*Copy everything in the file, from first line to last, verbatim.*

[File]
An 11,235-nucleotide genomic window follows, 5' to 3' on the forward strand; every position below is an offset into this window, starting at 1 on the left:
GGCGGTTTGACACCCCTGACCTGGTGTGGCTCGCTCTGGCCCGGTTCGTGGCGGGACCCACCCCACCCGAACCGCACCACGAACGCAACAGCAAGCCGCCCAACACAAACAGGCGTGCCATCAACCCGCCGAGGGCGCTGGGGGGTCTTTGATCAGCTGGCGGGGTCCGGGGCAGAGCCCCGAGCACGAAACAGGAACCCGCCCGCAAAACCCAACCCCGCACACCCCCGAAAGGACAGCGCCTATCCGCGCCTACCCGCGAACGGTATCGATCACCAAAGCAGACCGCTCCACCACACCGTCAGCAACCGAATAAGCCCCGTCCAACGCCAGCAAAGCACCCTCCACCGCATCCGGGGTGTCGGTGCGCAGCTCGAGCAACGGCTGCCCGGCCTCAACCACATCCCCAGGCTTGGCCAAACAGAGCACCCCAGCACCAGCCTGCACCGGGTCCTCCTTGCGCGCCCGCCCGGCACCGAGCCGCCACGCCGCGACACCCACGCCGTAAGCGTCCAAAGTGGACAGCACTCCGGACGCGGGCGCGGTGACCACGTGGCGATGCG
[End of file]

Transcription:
An 11,235-nucleotide genomic window follows, 5' to 3' on the forward strand; every position below is an offset into this window, starting at 1 on the left:
GGCGGTTTGACACCCCTGACCTGGTGTGGCTCGCTCTGGCCCGGTTCGTGGCGGGACCCACCCCACCCGAACCGCACCACGAACGCAACAGCAAGCCGCCCAACACAAACAGGCGTGCCATCAACCCGCCGAGGGCGCTGGGGGGTCTTTGATCAGCTGGCGGGGTCCGGGGCAGAGCCCCGAGCACGAAACAGGAACCCGCCCGCAAAACCCAACCCCGCACACCCCCGAAAGGACAGCGCCTATCCGCGCCTACCCGCGAACGGTATCGATCACCAAAGCAGACCGCTCCACCACACCGTCAGCAACCGAATAAGCCCCGTCCAACGCCAGCAAAGCACCCTCCACCGCATCCGGGGTGTCGGTGCGCAGCTCGAGCAACGGCTGCCCGGCCTCAACCACATCCCCAGGCTTGGCCAAACAGAGCACCCCAGCACCAGCCTGCACCGGGTCCTCCTTGCGCGCCCGCCCGGCACCGAGCCGCCACGCCGCGACACCCACGCCGTAAGCGTCCAAAGTGGACAGCACTCCGGACGCGGGCGCGGTGACCACGTGGCGATGCG